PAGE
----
IMIS | Flanders Marine Institute
 

Flanders Marine Institute

Platform for marine research

IMIS

Publications | Institutes | Persons | Datasets | Projects | Maps
[ report an error in this record ]basket (0): add | show Printer-friendly version

Seasonal shifts in seagrass bed primary producers in a cold-temperate estuary: dynamics of eelgrass Zostera marina and associated epiphytic algae
Hasegawa, N.; Hori, M.; Mukai, M. (2007). Seasonal shifts in seagrass bed primary producers in a cold-temperate estuary: dynamics of eelgrass Zostera marina and associated epiphytic algae. Aquat. Bot. 86(4): 337-345. dx.doi.org/10.1016/j.aquabot.2006.12.002
In: Aquatic Botany. Elsevier Science: Tokyo; Oxford; New York; London; Amsterdam. ISSN 0304-3770, more
Peer reviewed article  

Available in  Authors 

Keywords
    Diatoms; Primary production; Sea grass; Zostera marina Linnaeus, 1753 [WoRMS]; INW, Japan, Hokkaido, Akkeshi Bay [Marine Regions]; Marine; Brackish water

Authors  Top 
  • Hasegawa, N.
  • Hori, M.
  • Mukai, M.

Abstract
    The seasonal dynamics of seagrass and epiphytic algal primary production were measured in an eelgrass (Zostera marina) bed in the Akkeshi-ko estuary, Hokkaido, Japan (43°02′N, 144°52′E). During spring and early summer, eelgrass biomass increased, with a high production (maximum: 2.89 g C m−2 day−1), but the production and biomass of epiphytic algae remained low. In contrast, epiphytic algae bloomed in August, with a high production (5.21 g C m−2 day−1), but eelgrass production ceased and its biomass subsequently decreased. Therefore, the major primary producers in this eelgrass bed switched seasonally from eelgrass in spring and early summer to epiphytic algae in late summer and autumn. Epiphytic algae maintained similar productivity because of the change of photosynthetic kinetics and the dominant epiphytic diatom changed from highly adhesive species to less adhesive or filamentous small species during the bloom. This suggests that the change of epiphyte density and biomass was due to change of its loss rate, possibly due to herbivorous grazing rate. Moreover, competition between epiphytic algae and eelgrass for nutrients and light may also affect the dramatic seasonal changes in the major primary producers.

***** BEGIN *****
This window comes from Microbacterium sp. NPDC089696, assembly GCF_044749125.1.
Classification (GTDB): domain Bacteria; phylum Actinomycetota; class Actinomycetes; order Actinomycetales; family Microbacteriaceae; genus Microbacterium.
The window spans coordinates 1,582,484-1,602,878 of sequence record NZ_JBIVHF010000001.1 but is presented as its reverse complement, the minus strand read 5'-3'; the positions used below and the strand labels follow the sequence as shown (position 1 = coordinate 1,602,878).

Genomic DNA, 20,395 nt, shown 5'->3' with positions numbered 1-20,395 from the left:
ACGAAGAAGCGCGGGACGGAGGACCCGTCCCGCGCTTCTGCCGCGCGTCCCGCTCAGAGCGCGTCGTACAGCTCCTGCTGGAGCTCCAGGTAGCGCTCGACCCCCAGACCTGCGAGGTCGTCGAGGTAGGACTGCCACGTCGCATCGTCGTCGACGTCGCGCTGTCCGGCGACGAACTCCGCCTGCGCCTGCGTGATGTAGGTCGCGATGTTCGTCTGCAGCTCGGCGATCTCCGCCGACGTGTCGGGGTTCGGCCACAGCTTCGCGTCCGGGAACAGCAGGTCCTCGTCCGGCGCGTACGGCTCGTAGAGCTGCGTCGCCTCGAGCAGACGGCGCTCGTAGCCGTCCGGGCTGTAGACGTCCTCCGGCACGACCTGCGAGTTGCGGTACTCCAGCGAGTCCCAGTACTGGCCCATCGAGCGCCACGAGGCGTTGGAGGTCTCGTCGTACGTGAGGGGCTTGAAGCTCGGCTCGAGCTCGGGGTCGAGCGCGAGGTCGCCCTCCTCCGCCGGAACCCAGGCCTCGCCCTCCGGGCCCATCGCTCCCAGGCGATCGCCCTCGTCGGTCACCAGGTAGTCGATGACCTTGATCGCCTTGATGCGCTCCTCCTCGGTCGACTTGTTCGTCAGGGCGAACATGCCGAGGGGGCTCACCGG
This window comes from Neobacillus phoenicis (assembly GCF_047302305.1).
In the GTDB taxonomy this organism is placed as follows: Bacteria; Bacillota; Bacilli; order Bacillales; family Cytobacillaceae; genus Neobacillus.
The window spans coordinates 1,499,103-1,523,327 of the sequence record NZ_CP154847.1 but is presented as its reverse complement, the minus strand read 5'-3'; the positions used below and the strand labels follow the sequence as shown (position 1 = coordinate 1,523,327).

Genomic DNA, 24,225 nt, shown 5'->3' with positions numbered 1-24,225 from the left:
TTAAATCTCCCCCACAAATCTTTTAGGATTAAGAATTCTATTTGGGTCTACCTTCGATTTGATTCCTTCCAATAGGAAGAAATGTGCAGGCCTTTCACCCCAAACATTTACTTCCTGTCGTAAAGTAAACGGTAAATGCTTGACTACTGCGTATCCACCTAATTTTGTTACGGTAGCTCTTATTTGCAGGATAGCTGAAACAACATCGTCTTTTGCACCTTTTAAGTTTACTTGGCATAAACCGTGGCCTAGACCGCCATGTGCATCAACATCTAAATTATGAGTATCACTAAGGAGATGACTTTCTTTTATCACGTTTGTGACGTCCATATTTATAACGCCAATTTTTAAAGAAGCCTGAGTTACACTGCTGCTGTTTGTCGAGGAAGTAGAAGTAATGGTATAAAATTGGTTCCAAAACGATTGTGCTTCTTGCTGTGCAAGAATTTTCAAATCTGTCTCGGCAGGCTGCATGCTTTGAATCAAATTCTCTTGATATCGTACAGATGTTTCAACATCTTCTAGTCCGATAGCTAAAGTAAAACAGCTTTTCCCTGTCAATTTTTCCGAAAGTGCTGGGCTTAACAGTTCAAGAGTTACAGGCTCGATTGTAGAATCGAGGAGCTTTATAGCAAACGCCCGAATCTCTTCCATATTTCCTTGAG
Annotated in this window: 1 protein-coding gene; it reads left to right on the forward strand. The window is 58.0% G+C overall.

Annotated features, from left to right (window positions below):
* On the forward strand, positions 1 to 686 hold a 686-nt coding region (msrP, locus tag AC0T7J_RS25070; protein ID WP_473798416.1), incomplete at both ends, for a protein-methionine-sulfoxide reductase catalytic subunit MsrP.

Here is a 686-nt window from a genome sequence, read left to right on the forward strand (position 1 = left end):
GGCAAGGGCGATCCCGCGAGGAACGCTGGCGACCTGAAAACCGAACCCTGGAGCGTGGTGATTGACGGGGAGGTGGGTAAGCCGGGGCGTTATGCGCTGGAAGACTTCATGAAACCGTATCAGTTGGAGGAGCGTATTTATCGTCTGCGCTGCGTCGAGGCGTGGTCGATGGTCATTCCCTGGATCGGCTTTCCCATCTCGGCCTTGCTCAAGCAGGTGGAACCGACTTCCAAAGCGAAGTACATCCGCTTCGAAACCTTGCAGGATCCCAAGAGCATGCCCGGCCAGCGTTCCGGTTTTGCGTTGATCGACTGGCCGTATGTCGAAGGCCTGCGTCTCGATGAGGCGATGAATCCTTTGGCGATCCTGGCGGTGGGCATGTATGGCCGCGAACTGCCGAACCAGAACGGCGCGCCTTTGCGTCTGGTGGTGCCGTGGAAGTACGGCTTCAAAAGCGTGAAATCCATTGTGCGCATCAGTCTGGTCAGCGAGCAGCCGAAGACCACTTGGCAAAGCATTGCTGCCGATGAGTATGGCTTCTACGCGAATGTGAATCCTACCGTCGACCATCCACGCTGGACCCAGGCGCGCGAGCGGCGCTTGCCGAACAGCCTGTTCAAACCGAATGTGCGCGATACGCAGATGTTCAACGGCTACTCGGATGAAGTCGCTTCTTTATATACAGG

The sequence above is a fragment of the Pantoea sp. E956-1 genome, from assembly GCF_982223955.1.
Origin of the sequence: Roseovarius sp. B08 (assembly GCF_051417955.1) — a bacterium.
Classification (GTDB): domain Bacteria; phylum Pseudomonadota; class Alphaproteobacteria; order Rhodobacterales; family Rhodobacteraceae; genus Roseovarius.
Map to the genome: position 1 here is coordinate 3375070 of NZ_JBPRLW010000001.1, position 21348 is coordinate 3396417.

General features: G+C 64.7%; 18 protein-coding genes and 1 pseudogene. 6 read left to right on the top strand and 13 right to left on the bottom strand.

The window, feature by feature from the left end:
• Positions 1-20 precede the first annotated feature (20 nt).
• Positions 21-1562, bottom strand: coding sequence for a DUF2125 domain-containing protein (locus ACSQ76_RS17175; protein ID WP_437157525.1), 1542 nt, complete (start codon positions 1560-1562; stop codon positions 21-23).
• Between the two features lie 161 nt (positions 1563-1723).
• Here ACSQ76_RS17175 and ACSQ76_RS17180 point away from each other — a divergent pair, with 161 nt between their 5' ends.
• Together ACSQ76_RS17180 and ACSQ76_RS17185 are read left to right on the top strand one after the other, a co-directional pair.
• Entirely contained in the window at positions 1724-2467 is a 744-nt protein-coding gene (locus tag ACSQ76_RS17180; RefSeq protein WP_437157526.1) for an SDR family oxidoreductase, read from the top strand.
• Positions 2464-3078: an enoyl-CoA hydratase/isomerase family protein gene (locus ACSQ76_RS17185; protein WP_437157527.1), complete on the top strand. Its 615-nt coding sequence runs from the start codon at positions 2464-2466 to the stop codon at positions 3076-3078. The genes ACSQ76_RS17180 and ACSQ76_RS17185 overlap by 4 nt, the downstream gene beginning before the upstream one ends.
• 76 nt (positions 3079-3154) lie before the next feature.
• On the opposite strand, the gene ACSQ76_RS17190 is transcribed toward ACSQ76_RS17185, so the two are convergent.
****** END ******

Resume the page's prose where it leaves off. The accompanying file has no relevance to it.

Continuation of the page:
All data in IMIS is subject to the VLIZ privacy policy Top | Authors